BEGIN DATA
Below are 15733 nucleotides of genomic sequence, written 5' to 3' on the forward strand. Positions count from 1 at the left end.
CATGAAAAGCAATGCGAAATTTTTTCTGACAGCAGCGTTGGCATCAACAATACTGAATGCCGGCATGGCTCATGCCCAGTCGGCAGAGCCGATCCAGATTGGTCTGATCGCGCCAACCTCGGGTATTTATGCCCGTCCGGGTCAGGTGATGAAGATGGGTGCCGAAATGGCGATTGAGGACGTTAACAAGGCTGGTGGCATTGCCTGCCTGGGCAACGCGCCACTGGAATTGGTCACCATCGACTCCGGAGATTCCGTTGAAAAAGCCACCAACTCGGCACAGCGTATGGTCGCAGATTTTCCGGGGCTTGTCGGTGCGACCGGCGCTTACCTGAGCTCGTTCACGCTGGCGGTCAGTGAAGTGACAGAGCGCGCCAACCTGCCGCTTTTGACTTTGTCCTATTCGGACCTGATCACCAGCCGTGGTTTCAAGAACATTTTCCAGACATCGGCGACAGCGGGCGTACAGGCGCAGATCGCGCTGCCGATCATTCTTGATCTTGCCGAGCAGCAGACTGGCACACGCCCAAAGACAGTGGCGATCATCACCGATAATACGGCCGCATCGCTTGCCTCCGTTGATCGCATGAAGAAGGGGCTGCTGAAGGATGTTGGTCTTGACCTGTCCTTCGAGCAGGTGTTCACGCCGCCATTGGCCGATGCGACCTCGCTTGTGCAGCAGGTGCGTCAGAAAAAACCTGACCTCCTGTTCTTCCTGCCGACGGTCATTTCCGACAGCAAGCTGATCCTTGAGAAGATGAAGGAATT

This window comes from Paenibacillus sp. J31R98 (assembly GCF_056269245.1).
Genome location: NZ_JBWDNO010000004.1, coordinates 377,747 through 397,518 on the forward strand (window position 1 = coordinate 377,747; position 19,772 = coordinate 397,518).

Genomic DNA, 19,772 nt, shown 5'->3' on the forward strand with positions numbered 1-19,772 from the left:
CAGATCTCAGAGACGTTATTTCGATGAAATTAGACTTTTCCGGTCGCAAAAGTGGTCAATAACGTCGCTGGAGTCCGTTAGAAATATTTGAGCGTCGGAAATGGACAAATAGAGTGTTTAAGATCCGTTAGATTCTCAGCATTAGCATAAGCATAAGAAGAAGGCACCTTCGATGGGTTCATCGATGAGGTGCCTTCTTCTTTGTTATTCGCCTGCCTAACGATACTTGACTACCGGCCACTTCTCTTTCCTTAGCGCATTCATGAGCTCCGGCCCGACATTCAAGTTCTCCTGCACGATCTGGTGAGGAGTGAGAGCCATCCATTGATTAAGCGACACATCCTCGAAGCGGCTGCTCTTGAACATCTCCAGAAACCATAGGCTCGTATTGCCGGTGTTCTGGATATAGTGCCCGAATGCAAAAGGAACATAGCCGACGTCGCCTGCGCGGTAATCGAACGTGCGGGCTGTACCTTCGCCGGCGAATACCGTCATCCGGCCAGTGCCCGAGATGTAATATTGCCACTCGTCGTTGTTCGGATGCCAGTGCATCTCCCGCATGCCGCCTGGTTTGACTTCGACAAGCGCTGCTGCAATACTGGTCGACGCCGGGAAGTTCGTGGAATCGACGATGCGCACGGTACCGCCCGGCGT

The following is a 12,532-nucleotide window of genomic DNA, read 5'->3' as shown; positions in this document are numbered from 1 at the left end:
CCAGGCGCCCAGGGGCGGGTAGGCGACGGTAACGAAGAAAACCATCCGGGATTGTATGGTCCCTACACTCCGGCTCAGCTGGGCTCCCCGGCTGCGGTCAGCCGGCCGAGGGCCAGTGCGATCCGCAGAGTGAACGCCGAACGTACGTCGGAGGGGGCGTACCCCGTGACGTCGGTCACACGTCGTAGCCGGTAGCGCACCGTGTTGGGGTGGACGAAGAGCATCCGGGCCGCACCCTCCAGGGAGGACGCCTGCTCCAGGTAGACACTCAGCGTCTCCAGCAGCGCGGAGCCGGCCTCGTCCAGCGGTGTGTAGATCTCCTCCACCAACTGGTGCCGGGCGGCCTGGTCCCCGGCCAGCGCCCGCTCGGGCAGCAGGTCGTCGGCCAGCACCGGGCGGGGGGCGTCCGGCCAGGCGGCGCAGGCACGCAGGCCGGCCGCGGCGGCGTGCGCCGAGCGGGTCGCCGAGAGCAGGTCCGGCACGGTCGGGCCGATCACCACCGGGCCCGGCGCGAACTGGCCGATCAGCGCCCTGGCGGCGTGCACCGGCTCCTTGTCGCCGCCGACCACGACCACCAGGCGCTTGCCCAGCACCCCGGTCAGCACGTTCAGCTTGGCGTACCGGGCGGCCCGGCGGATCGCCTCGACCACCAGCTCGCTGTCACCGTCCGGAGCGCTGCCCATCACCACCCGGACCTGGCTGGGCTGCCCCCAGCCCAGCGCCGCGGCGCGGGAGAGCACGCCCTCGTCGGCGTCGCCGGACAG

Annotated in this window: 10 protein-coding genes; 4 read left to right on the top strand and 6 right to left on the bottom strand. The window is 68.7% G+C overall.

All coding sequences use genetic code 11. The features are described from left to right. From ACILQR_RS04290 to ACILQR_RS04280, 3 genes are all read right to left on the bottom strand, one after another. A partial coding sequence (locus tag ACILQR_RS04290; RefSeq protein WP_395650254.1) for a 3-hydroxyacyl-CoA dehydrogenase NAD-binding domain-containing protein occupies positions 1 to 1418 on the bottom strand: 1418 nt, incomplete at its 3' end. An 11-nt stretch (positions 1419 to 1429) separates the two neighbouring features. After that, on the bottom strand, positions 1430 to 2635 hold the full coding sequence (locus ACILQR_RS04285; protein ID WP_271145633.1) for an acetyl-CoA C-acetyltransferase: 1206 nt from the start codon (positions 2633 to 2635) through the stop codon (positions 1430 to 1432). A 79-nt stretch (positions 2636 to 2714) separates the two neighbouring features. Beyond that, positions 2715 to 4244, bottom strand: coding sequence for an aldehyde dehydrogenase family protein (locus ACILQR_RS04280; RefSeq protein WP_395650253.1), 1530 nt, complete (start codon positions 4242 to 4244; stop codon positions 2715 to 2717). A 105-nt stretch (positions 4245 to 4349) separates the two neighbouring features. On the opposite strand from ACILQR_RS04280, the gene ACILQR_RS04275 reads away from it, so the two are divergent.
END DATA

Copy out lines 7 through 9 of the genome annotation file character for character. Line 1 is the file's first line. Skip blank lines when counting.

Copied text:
The following is a 12,532-nucleotide window of genomic DNA, read 5'->3' as shown; positions in this document are numbered from 1 at the left end:
CCAGGCGCCCAGGGGCGGGTAGGCGACGGTAACGAAGAAAACCATCCGGGATTGTATGGTCCCTACACTCCGGCTCAGCTGGGCTCCCCGGCTGCGGTCAGCCGGCCGAGGGCCAGTGCGATCCGCAGAGTGAACGCCGAACGTACGTCGGAGGGGGCGTACCCCGTGACGTCGGTCACACGTCGTAGCCGGTAGCGCACCGTGTTGGGGTGGACGAAGAGCATCCGGGCCGCACCCTCCAGGGAGGACGCCTGCTCCAGGTAGACACTCAGCGTCTCCAGCAGCGCGGAGCCGGCCTCGTCCAGCGGTGTGTAGATCTCCTCCACCAACTGGTGCCGGGCGGCCTGGTCCCCGGCCAGCGCCCGCTCGGGCAGCAGGTCGTCGGCCAGCACCGGGCGGGGGGCGTCCGGCCAGGCGGCGCAGGCACGCAGGCCGGCCGCGGCGGCGTGCGCCGAGCGGGTCGCCGAGAGCAGGTCCGGCACGGTCGGGCCGATCACCACCGGGCCCGGCGCGAACTGGCCGATCAGCGCCCTGGCGGCGTGCACCGGCTCCTTGTCGCCGCCGACCACGACCACCAGGCGCTTGCCCAGCACCCCGGTCAGCACGTTCAGCTTGGCGTACCGGGCGGCCCGGCGGATCGCCTCGACCACCAGCTCGCTGTCACCGTCCGGAGCGCTGCCCATCACCACCCGGACCTGGCTGGGCTGCCCCCAGCCCAGCGCCGCGGCGCGGGAGAGCACGCCCTCGTCGGCGTCGCCGGACAG

Annotated in this window: 10 protein-coding genes; 4 read left to right on the top strand and 6 right to left on the bottom strand. The window is 68.7% G+C overall.